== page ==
- Don’t take things personally. 99% of outbound prospecting is all about timing. Smile, breathe, be grateful for the opportunity to serve more people and get on the phone to the next person you might be able to help.
Stage 2: Exploration Questions
This is when you are certain they are in the market for what you have. You may have had some previous engagement and they are aware of you and know that they want a solution to a problem.
- You’ve identified they appear to fit your ideal client profile.
- Your intention is to a) help them and b) be seen as the trusted advisor and solution provider.
- You are calm, reasonable and rational. Speaking clearly and going at the pace of the client.
- Ask open ended, investigating, specific and clarify questions. These questions allow you to delve deeper with that prospect, ascertaining everything about their needs, wants, desires, beliefs etc so you can see how your solution can serve them. The questions will likely include:
- Walk me through: how you are currently doing xyz, or explain how this works…
- How: How long have you had the problem? How have you gone about fixing it? How does your team feel about …? How does X feel about the issue? …
- What: What do you think the solution is? What do you know about the different solutions available? What is your timing? What happened when you tried X? What are you looking for? What does success look like?
- When: When did it start? When did that happen? When did X do that? When this took place what was the result? When are you looking to get it solved or started?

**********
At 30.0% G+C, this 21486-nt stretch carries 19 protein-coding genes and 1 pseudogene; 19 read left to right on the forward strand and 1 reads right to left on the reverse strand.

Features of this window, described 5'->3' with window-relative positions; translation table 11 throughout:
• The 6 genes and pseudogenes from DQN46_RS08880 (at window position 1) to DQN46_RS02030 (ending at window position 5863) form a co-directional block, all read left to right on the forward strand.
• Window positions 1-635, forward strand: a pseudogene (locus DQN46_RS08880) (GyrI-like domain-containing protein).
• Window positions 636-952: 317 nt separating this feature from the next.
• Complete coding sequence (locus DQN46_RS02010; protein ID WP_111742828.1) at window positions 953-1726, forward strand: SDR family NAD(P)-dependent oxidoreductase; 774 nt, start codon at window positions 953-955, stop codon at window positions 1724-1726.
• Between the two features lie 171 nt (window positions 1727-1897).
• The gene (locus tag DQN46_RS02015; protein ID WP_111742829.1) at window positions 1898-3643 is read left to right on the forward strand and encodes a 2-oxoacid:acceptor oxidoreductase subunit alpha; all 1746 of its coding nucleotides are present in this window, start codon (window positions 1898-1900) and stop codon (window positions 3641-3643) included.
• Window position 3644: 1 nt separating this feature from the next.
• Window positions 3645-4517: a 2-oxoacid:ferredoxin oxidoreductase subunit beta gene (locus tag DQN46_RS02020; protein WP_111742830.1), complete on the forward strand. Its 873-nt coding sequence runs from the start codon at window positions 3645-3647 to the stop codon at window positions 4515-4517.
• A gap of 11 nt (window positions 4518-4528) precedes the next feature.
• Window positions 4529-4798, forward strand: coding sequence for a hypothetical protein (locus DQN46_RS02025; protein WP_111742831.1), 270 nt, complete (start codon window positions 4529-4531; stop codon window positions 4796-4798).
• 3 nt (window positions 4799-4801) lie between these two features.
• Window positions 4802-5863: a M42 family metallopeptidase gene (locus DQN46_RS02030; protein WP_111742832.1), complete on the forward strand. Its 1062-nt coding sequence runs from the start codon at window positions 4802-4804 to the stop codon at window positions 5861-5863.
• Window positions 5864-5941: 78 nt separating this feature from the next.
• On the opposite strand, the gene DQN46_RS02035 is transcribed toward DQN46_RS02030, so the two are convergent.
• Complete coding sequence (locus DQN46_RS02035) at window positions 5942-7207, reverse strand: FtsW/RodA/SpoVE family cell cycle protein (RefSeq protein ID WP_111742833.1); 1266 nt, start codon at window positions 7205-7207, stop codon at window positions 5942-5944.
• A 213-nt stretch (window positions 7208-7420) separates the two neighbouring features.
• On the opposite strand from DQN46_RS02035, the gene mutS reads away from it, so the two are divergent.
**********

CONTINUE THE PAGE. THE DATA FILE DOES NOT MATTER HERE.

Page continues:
- If: If this was to be a solution what would that mean? If you were to allow yourself to run a ‘best case’ scenario (regardless of any restrictions like money, time, effort etc) what would that be? Why would you say that? How close are you to that now? If you were to fast-forward to 18 months from now, what will you be doing differently?
- Closed questions:
- Have: Have you tried anything before/Have you considered…?
- Which: do you prefer X or Y, and ‘why’
- Did: you enjoy zyx
- Do: you prefer x or z
- You are 100% present – you’re totally engrossed in what they are talking about. You are aware of what they are saying, doing, getting excited or concerned about. You are noting their language, their beliefs, their knowledge on the problem and its fixes, the urgency, timing, key decision makers, what they think will fix it.
- You understand they will be doing most of the talking.
- You take detailed notes.
- The flow naturally moves to the next stage which is further exploration, meeting further individuals in that business and the sale.
Questions are the key. If there is one area we ask leaders to train their team on its all about seek to understand. This means have a pool of many questions so you can keep that client discussing the situation—so you know how you can best serve them.